Nikon Professional Services - NPS Nikon Professional Services NPS You may or may not have heard or read about Nikon’s NPS - Nikon Professional Services support to its professional band of photographers, worldwide. I am so excited to have been informed on 12 May 2015, that I have been NPS accepted. Nikon Professional Services - NPS But what does it mean for you and more importantly, how will it benefit you? I have been a member of Nikon’s NPU service since 2014, and just recently became a member of NPS. To become a member of this select group in South Africa, you need to have the following minimum requirements: All your photographic equipment would have to be purchased through Nikon in South Africa (Premium Brand Distributors) 2 x Professional Nikon camera bodies (D300, D300s, D600, D610, D700, D800/800e/810/810a, D3, D3x, D3s, Df, D4 and D4s) 3 x FX Nikkor lenses Be a full time professional photographer To submit a portfolio which will be reviewed and considered for NPS status. 6 months is the waiting period to re-apply, unfortunately. As an NPS member one can look forward to the following benefits: 48 Hour repair turnaround time with immediate load equipment (depending on availability) Entitled to product loans / test units per year On site cleaning assistance at selected media events (where applicable) Specialized Nikon workshops and discounted training courses Information on new products and invitations to product specific launch events NPS membership card Subscription to Nikon Pro Magazine (available on the iStore) Telephonic technical support Online technical support through Facebook and Twitter The Philosophy Behind NPS (http://nps.nikonimaging.com/about_nps/philosophy/) NPS: Pushing photographers forward “Year after year, Nikon products continue to gain the patronage of professional photographers across the globe. Such trust is invaluable to us, and it plays a crucial role in who we are, what we make and what we do. As an optical manufacturer and brand leader, it is our mission not only to create reliable, high-quality products, but also to consistently offer useful, faithful and dependable service to those who make their living from the images their cameras produce. This is where Nikon Professional Services (NPS) excels. Our goal is to keep NPS members shooting with certainty, ease, and a feeling of security that comes with dedicated support. This kind of support is important not only for the member and for our brand, but also for Nikon as an imaging products manufacturer, since input from professional photographers frequently inspires our engineers as they create future products. We never take this relationship for granted: as we respond to the demands of photographers, they provide us with vital, real-world information and advice from the field. This relationship, built on mutual trust, is a cornerstone of Nikon, creating a cycle of information and respect that pushes both Nikon and NPS members to new levels of excellence.” Mr Yasuyuki Okamoto, Director, Member of Board & Executive Officer, President of Imaging – Nikon. Nikon NPS has, on its website, (http://nps.nikonimaging.com/about_nps/faq/) answered almost all of the questions associated with NPS. You can find it below too. About NPS Q1: What is NPS? NPS, which is short for Nikon Professional Services, is a Nikon organization designed solely to assist qualified, full-time professional photographers who earn their living using Nikon equipment. The organization is currently operating in approximately 30 countries and regions with primary functions to provide equipment maintenance and repair services and on-site support for professional photographers working at international events. Q2: Who manages each regional NPS organization? NPS organizations are managed by the Nikon Group company operating in each country or region. Original services may be provided at the initiative of the NPS organization of each country or area. Q3: What is the NPS Global Site? The NPS Global Site is a website managed by Nikon Corporation mainly for professional photographers. It offers an outline of NPS activities, countries and areas covered and contact information, etc. Q4: Who manages the NPS Global Site? The NPS Global Site is managed by the Nikon Corporation. Q5: Is there global membership? There is no common global NPS membership system apart from the NPS membership systems operated and managed by individual countries or regions. However, members traveling abroad are provided NPS support and services at the designated service centres. Please refer to the Support and Services page for an outline of the services. Original services may be provided at the initiative of the NPS organization of each country or area. Q6: What are the member benefits of NPS? The benefits include priority support and services at the NPS service centres of the member’s home country and NPS service centres operated by Nikon Group companies at working locations, etc. Please refer to the Support and Services page of this site for an outline of the services. Original services may be provided at the initiative of the NPS organization of each country or area. About Admission Q1: What are the requirements for NPS membership? To become a member of NPS, you should be a full-time professional photographer owning and using a certain amount of Nikon equipment. In addition, there are further membership requirements imposed by regional NPS organizations. Q2: How do I apply for NPS membership? Information about admission is available at regional NPS websites or by contacting regional NPS organizations directly. In this case Nikon South-Africa. Q3: Is there a charge for NPS membership? An admission fee and annual membership fee may be required according to each country or area. Q4: There is no NPS office in my country, can I still apply for NPS membership? There may not be an NPS organization depending on the country or area. Please refer to the NPS Global Network page for inquiries. Q5: Can I apply for NPS membership in more than one country? It is not possible to register NPS membership in more than one country or area. If you relocate to another country and there is an NPS organization that covers the country or area, you must newly apply for admission. Q6: I am a member of a professional service organization of another manufacturer. Can I apply for NPS membership, too? If you are a member of another professional service organization, you can apply for NPS membership if you meet the admission requirements of the regional NPS organization. Q7: Where can I ask other questions about admission? Please refer to the contact information of the regional NPS organization that you would like to apply for admission to on the NPS Global Network page for inquiries. About NPS Services Q1: If I experience equipment problems when I travel abroad, should I contact the nearest NPS or the NPS of my home country? Please contact the nearest service center indicated on the Global Support and Service Network page. If there is no conveniently located service center, please contact an NPS representative in your home country. Q2: Where can I ask other questions about NPS services? Please refer to the Support and Services page for an outline of the services. Original services may be provided at the initiative of the NPS organization of each country or area. Please refer to the contact information of the regional NPS organization on the NPS Global Network page for inquiries. About Purchase, Inspection and Repair of Equipment Q1: Where can I ask questions about purchase, inspection and repair of equipment? Original services may be provided at the initiative of the NPS organization of each country or area. Please refer to the contact information of the regional NPS organization on the NPS Global Network page for inquiries. NPS / NPU South Africa Our NPU / NPS Representative in South-Africa currently is Julio Moreira. He can be contacted at Tel: 086 116 4566 (South-Africa)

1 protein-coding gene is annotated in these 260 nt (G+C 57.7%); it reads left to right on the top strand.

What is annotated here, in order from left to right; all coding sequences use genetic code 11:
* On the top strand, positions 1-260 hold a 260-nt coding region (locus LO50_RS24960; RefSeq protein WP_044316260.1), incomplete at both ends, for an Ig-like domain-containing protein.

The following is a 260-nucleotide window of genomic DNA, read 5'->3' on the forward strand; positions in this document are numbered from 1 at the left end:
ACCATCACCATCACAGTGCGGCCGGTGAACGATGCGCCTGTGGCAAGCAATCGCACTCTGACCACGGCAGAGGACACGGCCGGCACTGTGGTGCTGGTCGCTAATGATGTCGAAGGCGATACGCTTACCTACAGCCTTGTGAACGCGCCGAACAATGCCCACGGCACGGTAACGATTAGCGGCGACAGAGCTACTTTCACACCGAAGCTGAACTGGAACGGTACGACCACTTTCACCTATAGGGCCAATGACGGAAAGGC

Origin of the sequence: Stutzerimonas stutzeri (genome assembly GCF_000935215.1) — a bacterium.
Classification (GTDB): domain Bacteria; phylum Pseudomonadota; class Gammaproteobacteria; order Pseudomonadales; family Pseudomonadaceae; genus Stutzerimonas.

A Guide To Underwater Photography From the outset, I do not claim to be an underwater photography specialist, or even an underwater photographer, but my love for wildlife has brought me to write this guide to underwater photography. I was recently inspired by good friend Dawie v/d Merwe who took a trip to Zanzibar in April 2015, shot some amazing images, and has allowed me to use them for the purpose of this blog. He is a NAUI - National Association of Underwater Instructors and PADI: Professional Association of Diving Instructors qualified Open Water, Advanced Open Water, Nitrox, and Deep Specialist Diver; this allows him to dive to 40m. The equipment he uses is a Sealife DC 1200. The images captured in this blog were all around a depth of 10-40m (30-120ft) and by Dawie. So lets begin... About Underwater Shooting On any given day, if one were to go shooting wildlife, we would more than likely encounter a few bird species, the odd lion, buffalo etc, depending on the national park you visiting. The difference with underwater photography, is that this wont be seen on land, the other worldly creatures like jelly fish, corals & myriads of fish to be found in one location, far exceeds what you would find on land! This is what makes this form of photography so much more interesting. A typical dive is around 45minutes long, a lot needs to done during that time. One needs to keep an eye on your surrounds and not drift off from your group, monitor your breathing apparatus every 30 seconds, adjust your buoyancy and lastly try and capture the image of the subject you are interested in. What adds to this difficulty is, one isn't in a studio where a reflector can be used, fish move around a lot, light changes at different depths, so different filters need to be used to bring out the colours of those fish. It offers exciting and rare photographic opportunities. Animals such as fish and marine mammals are common subjects, but photographers also pursue shipwrecks, submerged cave systems, underwater "landscapes", invertebrates, seaweeds, geological features, and portraits of fellow divers. Equipment Needed Obviously one will need the necessary diving courses to be able to dive to these depths, if you snorkel and are in a rich reserve of fish, you will still be able to photograph some amazing fish in the shallows. Camera: Sealife camera, Go-Pro or your own brand Underwater Camera Housings - Ikelite Underwater Systems make great systems Strobelights or flash Filters Macro, Wide angle or Fisheye lenses Lighting and How Underwater Filters Work The primary obstacle faced by underwater photographers is the loss of color and contrast when submerged to any significant depth. The longer wavelengths of sunlight (such as red or orange) are absorbed quickly by the surrounding water, so even to the naked eye everything appears blue-green in color. The loss of color not only increases vertically through the water column, but also horizontally, so subjects further away from the camera will also appear colorless and indistinct. This effect is true even in apparently clear water, such as that found around tropical coral reefs. When you are very shallow, just below the surface, in the top 3m (9ft) then white balance alone is absolutely fine. However, once you are deeper than 3m (9ft) the advantages of a filter become more and more apparent. Deeper than 10m (30ft) underwater, all reds all gone, and no amount of filtering can restore them The main advantages of using a filter, as opposed to white balance alone, are more subtle variations of foreground colour, and probably most noticeable, you get these colours with a richer blue background. Many photos taken with manual white balance are characterised with a completely washed out background water colour. Filters produce a much richer blue. A strong blue background is an important aesthetic element in an underwater photograph. Underwater photographers solve this problem by combining two techniques: The first is to get the camera as close to the photographic subject as possible, minimizing the horizontal loss of color. Wide-angle lenses allow very close focus, or macro lenses, where the subject is often only centimeters away from the camera. Many serious underwater photographers consider any more than about 1 m (3ft) of water between camera and subject to be unacceptable. The second technique is the use of flash to restore any colour lost vertically through the water column. Fill flash, used effectively, will "paint" in any missing colors by providing full-spectrum visible light to the overall exposure. Another environmental effect is range of visibility. The water is seldom optimally clear, and the dissolved and suspended matter can reduce visibility by both absorption and scattering of light.Underwater filters and red filters do not "add in" color, they subtract other wavelengths. This means you have some loss of light, so you may have to shoot at a higher ISO underwater or wider aperture in order to get a high enough shutter speed in your underwater photo. Except some small improvements, but don't expect miracles, filters can only help so much. The use of a flash or strobe is often regarded as the most difficult aspect of underwater photography. Some misconceptions exist about the proper use of flash underwater, especially as it relates to wide-angle photography. Generally, the flash should be used to supplement the overall exposure and to restore lost colour, not as the primary light source. In situations such as the interior of caves or shipwrecks, wide-angle images can be 100% strobe light, but such situations are fairly rare. Usually, the photographer tries to create an aesthetic balance between the available sunlight and the strobe. Deep, dark or low visibility environments can make this balance more difficult, but the concept remains the same. Many modern cameras have simplified this process through various automatic exposure modes and the use of through-the-lens (TTL) metering. The increasing use of digital cameras has reduced the learning curve of underwater flash significantly, since the user can instantly review photos and make adjustments. Colour is absorbed as it travels through water, so that the deeper you are, the less reds, oranges and yellow colours remain. The strobe replaces that colour. It also helps to provide shadow and texture, and is a valuable tool for creativity. An added complication is the phenomenon of backscatter, where the flash reflects off particles or plankton in the water. Even seemingly clear water contains enormous amounts of this particulate, even if it is not readily seen by the naked eye. The best technique for avoiding backscatter is positioning the strobe away from the axis of the camera lens. Ideally, this means the flash will not light up the water directly in front of the lens, but will still strike the subject. Various systems of jointed arms and attachments are used to make off-camera strobes easier to manipulate. When using macro lenses, photographers are much more likely to use 100% strobe light for the exposure. The subject is normally very close to the lens, and the available sunlight is usually not sufficient. There have been some attempts to avoid the use of flash entirely, but these have mostly failed. In shallow water, the use of custom white-balance provides excellent colour without the use of strobe. In theory one could use colour filters to overcome the blue-green shift, but this can be problematic. The amount of shift would vary with depth and turbidity, and there would still be a significant loss of contrast. Many digital cameras have settings that will provide colour balance, but this can cause other problems. For example, an image shifted toward the "warm" part of the spectrum can create background water which appears grey, purple or pink, and looks unnatural. There have been some successful experiments using filters combined with the raw image format function on some high-end digital cameras, allowing more detailed manipulation in the digital darkroom. This approach will probably always be restricted to shallower depths, where the loss of colour is less extreme. In spite of that, it can be effective for large subjects such as shipwrecks which could not be lit effectively with strobes. Natural light photography underwater can be beautiful when done properly with subjects such as upward silhouettes, light beams, and large subjects such as whales and dolphins. Although digital cameras have revolutionized many aspects of underwater imaging, it is unlikely that flash will ever be eliminated completely. From an aesthetic standpoint, the flash emphasizes the subject and helps separate it from the blue background, especially in deeper water. Ultimately the loss of colour and contrast is a pervasive optical problem that cannot always be adjusted in software such as Photoshop or your favourite editing software. Underwater Composition Getting Close Get close, then get closer! Whatever size your subject is, the most important principle to remember when taking images or video underwater is that you need to shoot through a minimum of water. Water is nearly 800 times as dense as air, and it sucks out color from full spectrum light, so in order for your images to have clarity, contrast, and bright colors, you’ll need to be right on top of your subjects. If you think you’re close enough, you probably should be even a little bit closer. You’ll have to do this by being relaxed and learning how not to spook creatures by letting them get used to you, breathing calmly and approaching with your camera already up. A wider perspective creates intimate images that really engage the personality of your subject, but you need to get as close as possible. For awe-inspiring underwater photography and videography, you absolutely have to go wide, especially if you want to capture large animals or landscapes. Shooting wide allows you to get very close to a subject for maximum clarity and light while still fitting your subject (say, a dolphin’s entire body) into the frame. The other aspect of getting close is that there’s a minimization of the amount of particulate between you and your subject (suspended in even apparently clear water) that can bounce your flash back, causing a sort of visual fog called backscatter. Ordinary focal lengths just don’t work well because you’re shooting through too much water and capturing dim, murky images. This need for wide-angle shooting has a direct impact on your camera and housing choices and affects the recommendations we’re making in this article. Macro is the other key lens type to think about. Cameras that can focus close and deliver good magnification are going to be better at capturing the innumerable creatures of the underwater world. Normal and telephoto lenses have virtually no role underwater—leave them at home and save some space in your bag. Shoot Upwards Shoot upwards towards the surface, not down (in nearly all cases), so your perspective includes more than just the sea bottom. If you aim your camera down, you are likely going to end up with a jumbled mess as your subject blends into the background of coral to the point where it’s hard to even pick apart the two. Separation is the name of the game; upward angles are key for isolating your subject against the water column. Exceptions: creatures with beautiful backs like sharks, cetaceans, and turtles against contrasting backgrounds like sandy bottoms or open ocean. Trying to shoot is why many photographers opt to use expensive 45 degree or 90 degree viewfinders. Expose Things Properly As with any type of photography, proper exposure is critical to get good results when shooting underwater. However, underwater photography adds additional complexity because artificial lighting is used most of the time. This requires balancing light from strobes or video light with the ambient light in the scene, especially in wide angle. This is done by dialing in shutter speed, ISO, strobes, and aperture independently, so it’s good to get comfortable with your camera’s manual mode. Be Prepared To Shoot A Lot Prepare to shoot a lot. Shooting underwater is a lot more challenging than shooting on land when first starting out, but by taking a large volume of images and experimenting with your lighting and settings, you can make progress very quickly. It’s one of the great advantages to digital photography that you can easily shoot hundreds (if not thousands) of images and review each one. And for learning how to shoot underwater, you’re going to need that ability. How To Edit Underwater Photography Images I recently completed a 6 hour online course by a very well known Adobe Certified Instructor, Deke McClelland - Enhancing Underwater Photos with Photoshop. This was also my inspiration to write this blog. It was very informative and the course can be found here. You will learn how to correct contrast, enhance color, sharpen moving targets and correct distortion. In a nutshell, he uses layer masks, adjustment levels, editing techniques in Adobe Camera Raw and Photoshop in a step-by-step process to achieve the results, that you too can apply to your images. I highly recommend this course, as it will explain the techniques far better than I could ever in this blog. Gallery Here are a few edits of Dawie v/d Merwe's shoot that I edited, with before and after results. This is the first time I had edited underwater photographs, it was quite challenging, but rewarding all the same. The edits were done in ACR & Photoshop using various filters. White Tip Shark (Carcharhinus longimanus), Simons Cave, 2 Mile Reef, Sodwana, South-Africa – ©2015 Dawie v/d Merwe White Tip Shark (Carcharhinus longimanus), Simons Cave, 2 Mile Reef, Sodwana, South-Africa – ©2015 Dawie v/d Merwe Guinea Fowl Moray (Gymnothorax meleagris), Simons Cave, 2 Mile Reef, Sodwana, South-Africa – ©2015 Dawie v/d Merwe Guinea Fowl Moray (Gymnothorax meleagris), Simons Cave, 2 Mile Reef, Sodwana, South-Africa – ©2015 Dawie v/d Merwe Potato Bass (Epinephelus tukula), Garden Route, 2 Mile Reef, Sodwana South-Africa – ©2015 Dawie v/d Merwe Potato Bass (Epinephelus tukula), Garden Route, 2 Mile Reef, Sodwana, South-Africa – ©2015 Dawie v/d Merwe Black-Sided Hawkfish (Paracirrhites forsteri), Coral Gardens, 2 Mile Reef, Sodwana, South-Africa - ©2015 Dawie v/d Merwe Black-Sided Hawkfish (Paracirrhites forsteri), Coral Gardens, 2 Mile Reef, Sodwana, South Africa - ©2015 Dawie v/d Merwe